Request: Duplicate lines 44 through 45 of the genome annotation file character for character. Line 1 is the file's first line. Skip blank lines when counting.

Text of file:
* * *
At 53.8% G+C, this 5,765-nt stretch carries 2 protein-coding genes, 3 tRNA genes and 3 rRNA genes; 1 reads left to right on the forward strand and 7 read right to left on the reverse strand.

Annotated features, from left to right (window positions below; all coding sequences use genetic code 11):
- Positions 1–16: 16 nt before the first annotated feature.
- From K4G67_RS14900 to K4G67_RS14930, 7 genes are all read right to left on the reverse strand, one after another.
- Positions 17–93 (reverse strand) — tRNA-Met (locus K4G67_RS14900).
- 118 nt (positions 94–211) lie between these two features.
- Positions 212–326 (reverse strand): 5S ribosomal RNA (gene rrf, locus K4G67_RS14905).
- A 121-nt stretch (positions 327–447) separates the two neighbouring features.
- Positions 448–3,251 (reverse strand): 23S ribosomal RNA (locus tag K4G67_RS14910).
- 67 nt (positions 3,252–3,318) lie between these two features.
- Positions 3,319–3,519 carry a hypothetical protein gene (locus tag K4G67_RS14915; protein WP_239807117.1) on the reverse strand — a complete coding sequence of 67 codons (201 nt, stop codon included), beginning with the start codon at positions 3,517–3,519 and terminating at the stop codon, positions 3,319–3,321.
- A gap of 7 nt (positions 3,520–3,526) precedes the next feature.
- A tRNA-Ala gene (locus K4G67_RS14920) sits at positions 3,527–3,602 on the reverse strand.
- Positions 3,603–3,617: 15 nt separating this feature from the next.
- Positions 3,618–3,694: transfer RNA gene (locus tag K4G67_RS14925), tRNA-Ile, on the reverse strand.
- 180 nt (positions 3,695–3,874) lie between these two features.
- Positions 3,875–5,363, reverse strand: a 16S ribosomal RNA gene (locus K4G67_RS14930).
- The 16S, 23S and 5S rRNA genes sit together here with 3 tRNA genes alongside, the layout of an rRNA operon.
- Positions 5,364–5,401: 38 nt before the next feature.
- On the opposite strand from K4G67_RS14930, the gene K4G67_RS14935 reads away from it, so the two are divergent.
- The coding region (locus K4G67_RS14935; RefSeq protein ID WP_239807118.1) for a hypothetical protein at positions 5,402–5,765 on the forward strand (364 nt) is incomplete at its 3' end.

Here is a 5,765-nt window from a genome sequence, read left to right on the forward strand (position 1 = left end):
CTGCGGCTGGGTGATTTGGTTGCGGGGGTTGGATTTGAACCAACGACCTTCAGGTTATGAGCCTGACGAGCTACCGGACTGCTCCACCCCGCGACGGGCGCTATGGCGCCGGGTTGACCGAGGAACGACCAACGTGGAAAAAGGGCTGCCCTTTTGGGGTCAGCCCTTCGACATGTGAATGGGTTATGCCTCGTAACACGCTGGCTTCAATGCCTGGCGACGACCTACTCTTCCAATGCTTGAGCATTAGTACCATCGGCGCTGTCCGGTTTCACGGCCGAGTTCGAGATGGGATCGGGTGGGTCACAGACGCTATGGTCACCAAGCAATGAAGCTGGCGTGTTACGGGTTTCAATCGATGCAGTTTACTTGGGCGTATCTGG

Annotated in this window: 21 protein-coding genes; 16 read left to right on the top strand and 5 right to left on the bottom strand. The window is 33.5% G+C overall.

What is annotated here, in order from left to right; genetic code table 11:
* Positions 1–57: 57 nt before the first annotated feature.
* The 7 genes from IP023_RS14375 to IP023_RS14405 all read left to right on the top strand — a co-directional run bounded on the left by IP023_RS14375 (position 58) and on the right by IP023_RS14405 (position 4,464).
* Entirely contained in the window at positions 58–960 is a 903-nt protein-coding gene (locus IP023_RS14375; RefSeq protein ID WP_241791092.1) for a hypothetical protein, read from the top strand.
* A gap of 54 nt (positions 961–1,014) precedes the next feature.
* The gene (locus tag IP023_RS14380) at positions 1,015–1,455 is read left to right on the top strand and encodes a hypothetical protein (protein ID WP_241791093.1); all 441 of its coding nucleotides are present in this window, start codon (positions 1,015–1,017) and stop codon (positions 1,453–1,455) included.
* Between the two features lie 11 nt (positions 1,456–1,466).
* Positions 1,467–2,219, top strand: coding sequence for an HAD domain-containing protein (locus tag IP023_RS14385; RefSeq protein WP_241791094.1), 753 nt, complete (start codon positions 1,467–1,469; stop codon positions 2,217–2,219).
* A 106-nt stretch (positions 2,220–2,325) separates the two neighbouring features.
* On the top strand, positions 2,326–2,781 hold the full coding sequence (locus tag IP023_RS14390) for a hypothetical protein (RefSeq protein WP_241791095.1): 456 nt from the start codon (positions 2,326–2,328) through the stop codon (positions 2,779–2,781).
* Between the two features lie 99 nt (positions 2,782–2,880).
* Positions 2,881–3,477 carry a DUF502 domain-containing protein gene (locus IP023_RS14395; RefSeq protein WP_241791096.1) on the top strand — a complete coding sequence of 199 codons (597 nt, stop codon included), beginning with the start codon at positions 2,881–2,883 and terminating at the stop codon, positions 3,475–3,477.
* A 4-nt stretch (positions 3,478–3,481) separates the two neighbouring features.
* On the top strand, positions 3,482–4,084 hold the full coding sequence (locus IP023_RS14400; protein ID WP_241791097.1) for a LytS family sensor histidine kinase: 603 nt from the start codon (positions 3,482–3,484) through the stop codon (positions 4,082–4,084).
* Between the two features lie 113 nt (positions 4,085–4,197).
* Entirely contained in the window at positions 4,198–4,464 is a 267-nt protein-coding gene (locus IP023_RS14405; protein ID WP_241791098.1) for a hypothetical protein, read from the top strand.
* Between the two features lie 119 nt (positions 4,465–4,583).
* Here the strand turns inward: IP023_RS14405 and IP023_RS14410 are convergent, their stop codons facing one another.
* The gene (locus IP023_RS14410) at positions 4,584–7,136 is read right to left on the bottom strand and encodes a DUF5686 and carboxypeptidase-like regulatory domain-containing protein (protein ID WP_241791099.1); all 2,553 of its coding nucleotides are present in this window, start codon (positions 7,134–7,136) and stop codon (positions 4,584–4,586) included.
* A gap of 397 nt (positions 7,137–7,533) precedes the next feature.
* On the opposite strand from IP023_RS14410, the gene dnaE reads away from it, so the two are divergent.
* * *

* A gap of 397 nt (positions 7,137–7,533) precedes the next feature.
* On the opposite strand from IP023_RS14410, the gene dnaE reads away from it, so the two are divergent.